Some philosophers are scornful of the notion that the life can help us understand the work. Wittgenstein had a notion of understanding as seeing connections rather than building a theory. When you understand a person you see connections, you don't build a theory about them. Biography can be like that.That sounds true to me. And I didn't know this, which also seems quite reasonable:
How did he become a biographer? "It was the result of a series of lucky accidents." In the early 80s, while studying Wittgenstein's philosophy of mathematics at Oxford, he came across two rival interpretations of it. The philosopher Michael Dummett claimed that it involved full-blooded conventionalism, while Crispin Wright argued for its strict finitism. "My thought was that if you had any understanding of the spirit in which Wittgenstein wrote, there was no way you could attribute those positions to him. You could only do that if you read what he wrote about mathematics divorced from the rest of it.And yet... The most obvious evidence that Wittgenstein should not be read as adopting a particular theoretical position (if such a reading is possible, of course) is contained within his philosophical work. The more we have to look outside such work to understand what it contains the less sure we can be that we have understood it correctly. The only direct testimony we have about the work is the work itself (except in the case of living authors). That is where the author tells us what she is up to. Knowing what she ate for breakfast or where she went on vacation is not going to tell us anything much. (It might tell us something, for instance Wittgenstein had very spartan tastes in such matters, and that might affect our interpretation of his writings on, say, ethics. But it doesn't tell us much.) More useful would be reports from people who knew him about things he said to them, but here biography shades into the usual studying of texts, and it matters that such reports are secondhand. So they are not as reliable as primary texts.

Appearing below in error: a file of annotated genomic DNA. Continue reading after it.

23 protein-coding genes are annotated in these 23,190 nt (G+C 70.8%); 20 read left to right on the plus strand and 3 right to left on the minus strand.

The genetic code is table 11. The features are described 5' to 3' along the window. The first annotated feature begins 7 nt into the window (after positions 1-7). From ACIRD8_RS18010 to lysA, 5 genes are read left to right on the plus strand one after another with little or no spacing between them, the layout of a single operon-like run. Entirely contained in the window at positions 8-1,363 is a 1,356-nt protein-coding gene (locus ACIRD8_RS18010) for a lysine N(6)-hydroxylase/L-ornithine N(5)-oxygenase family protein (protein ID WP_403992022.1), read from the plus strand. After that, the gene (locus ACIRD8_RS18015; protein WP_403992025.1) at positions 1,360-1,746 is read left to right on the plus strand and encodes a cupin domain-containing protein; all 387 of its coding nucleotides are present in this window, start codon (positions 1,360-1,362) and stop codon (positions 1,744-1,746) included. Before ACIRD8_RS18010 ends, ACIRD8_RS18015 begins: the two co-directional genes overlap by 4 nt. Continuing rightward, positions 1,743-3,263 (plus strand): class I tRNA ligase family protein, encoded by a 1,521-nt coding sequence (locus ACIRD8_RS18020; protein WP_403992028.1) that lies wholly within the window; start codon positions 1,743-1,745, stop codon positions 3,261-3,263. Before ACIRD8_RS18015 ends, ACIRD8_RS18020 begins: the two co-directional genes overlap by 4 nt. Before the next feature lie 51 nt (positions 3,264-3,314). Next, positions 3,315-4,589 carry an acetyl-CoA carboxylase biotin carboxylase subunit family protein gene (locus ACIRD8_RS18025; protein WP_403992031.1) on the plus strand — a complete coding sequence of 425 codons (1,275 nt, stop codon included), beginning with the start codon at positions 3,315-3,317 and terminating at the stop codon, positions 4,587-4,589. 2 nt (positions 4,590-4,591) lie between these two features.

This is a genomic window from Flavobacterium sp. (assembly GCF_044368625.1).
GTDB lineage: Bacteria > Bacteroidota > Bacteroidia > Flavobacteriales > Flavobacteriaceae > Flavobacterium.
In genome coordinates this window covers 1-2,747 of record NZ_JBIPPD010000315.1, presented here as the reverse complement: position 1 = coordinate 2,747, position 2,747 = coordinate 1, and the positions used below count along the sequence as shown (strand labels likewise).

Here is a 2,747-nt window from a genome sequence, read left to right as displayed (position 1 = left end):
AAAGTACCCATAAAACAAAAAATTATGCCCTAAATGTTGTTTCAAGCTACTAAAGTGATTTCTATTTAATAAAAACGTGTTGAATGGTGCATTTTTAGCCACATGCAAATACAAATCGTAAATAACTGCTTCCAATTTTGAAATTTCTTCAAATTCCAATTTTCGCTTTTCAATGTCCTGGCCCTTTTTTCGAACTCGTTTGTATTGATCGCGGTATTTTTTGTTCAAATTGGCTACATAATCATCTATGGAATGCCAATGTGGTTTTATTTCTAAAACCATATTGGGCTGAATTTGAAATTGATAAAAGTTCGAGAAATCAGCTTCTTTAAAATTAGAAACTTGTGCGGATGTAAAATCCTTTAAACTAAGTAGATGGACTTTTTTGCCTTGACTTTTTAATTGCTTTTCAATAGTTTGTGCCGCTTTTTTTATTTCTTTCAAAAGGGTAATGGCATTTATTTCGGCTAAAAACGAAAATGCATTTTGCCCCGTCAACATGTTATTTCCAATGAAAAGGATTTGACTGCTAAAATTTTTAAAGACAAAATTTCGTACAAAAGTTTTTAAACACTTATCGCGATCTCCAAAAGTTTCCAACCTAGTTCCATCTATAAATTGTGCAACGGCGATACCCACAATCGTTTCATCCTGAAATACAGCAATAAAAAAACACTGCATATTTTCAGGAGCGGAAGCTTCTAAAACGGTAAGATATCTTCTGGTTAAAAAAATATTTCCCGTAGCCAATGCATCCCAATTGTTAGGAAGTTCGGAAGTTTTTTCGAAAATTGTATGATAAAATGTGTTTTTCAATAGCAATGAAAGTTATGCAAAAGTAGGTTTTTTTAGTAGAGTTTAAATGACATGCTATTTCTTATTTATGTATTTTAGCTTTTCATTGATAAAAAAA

But it isn't only a matter of which sources of information are reliable. There is also the distinction between causes and reasons. This has been on my mind lately because of philosophy's imminent move into a rhetoric-based English department at VMI. Apparently rhetoric people focus on the ways that beliefs and values shape texts, which I take to be a kind of (presumably somewhat speculative) causal investigation. Given that the author lived in such-and-such a culture, and had such-and-such a life, and was writing for such-and-such an audience, how do these factors (seem to) show up in the text? Whatever value such an exercise might have, it is not philosophy. Regardless of why they might have been produced, philosophy focuses on the arguments as presented. We want to know the reasons offered in support of a conclusion, not what might plausibly have caused the author to present that conclusion. If Hobbes only pretended to believe in God, say, then a philosophical analysis of his work will not care whether he was pretending or not. All that matters is the work that the concept of God does, or does not do, in Hobbes' argument. And the argument that matters (most, to a philosopher) is the best one compatible with the text, not the one that Hobbes himself actually meant.
But is that quite right? Don't I care, as a scholar, what Wittgenstein actually thought and meant? Isn't it helpful when studying Plato's political philosophy to know about the war between Athens and Sparta, and what the Athenian democracy did to Socrates? The answer to the first question is Yes, I do care what Wittgenstein himself actually thought. But that's because I respect his judgment. What he meant to say is likely to be the best thing his text can plausibly be read as saying. Or at least an interesting thing worth thinking about. And Plato's historical circumstances are important partly because they might help explain why he defended what is generally taken to be an implausible position. It helps us decide that we need not keep looking for a better argument in the text. Otherwise such matters are just color or gossip. I like gossip, but it isn't philosophy.